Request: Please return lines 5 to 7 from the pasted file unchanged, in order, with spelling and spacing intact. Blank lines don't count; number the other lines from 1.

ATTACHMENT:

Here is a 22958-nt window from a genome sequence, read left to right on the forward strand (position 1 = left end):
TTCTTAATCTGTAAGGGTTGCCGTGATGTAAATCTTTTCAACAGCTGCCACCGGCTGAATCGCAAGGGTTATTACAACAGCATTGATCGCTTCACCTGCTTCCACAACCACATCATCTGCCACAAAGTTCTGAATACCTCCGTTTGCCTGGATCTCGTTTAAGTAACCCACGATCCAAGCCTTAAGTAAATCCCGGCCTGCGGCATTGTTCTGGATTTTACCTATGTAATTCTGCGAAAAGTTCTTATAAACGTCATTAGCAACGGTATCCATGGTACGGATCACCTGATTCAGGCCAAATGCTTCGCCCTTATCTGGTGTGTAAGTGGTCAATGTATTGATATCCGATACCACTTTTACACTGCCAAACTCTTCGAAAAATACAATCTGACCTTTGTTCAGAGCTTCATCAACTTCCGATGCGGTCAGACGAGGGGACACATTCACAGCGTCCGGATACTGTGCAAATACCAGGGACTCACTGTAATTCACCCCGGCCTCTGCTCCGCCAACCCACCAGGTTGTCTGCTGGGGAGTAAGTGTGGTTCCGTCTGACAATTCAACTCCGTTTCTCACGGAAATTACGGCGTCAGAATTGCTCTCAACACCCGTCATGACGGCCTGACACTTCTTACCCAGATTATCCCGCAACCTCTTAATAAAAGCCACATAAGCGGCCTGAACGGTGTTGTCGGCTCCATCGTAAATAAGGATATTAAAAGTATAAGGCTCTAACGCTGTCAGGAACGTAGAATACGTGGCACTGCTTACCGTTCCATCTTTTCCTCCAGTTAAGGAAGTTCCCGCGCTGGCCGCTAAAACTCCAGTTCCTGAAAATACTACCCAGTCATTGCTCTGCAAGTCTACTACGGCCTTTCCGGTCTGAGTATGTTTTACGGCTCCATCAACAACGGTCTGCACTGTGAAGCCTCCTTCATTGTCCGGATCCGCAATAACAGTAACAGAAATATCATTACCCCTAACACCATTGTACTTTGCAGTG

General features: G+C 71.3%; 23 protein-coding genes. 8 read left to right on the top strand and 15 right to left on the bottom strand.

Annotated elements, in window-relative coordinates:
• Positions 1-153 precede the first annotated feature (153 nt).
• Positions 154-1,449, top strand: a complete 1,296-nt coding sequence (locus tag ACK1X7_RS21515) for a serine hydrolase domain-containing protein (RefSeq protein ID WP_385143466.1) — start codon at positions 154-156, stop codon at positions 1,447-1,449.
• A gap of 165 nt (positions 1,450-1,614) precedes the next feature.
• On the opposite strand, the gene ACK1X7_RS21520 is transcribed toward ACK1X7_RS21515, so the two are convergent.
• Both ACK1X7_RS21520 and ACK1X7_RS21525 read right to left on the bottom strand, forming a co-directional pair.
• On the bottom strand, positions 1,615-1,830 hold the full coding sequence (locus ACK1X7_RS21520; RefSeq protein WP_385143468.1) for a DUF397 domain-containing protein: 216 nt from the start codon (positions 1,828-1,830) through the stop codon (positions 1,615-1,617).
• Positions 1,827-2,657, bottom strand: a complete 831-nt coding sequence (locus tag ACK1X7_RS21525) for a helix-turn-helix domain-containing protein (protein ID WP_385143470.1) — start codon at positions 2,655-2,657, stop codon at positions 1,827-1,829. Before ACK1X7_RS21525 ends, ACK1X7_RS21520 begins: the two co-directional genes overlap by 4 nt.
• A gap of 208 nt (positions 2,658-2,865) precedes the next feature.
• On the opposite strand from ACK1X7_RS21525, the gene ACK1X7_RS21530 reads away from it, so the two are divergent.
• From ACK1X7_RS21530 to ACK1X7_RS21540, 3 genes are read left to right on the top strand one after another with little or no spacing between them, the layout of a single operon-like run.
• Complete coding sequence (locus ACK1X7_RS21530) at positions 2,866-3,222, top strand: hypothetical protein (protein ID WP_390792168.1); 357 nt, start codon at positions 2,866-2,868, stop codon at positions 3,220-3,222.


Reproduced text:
• Positions 1-153 precede the first annotated feature (153 nt).
• Positions 154-1,449, top strand: a complete 1,296-nt coding sequence (locus tag ACK1X7_RS21515) for a serine hydrolase domain-containing protein (RefSeq protein ID WP_385143466.1) — start codon at positions 154-156, stop codon at positions 1,447-1,449.
• A gap of 165 nt (positions 1,450-1,614) precedes the next feature.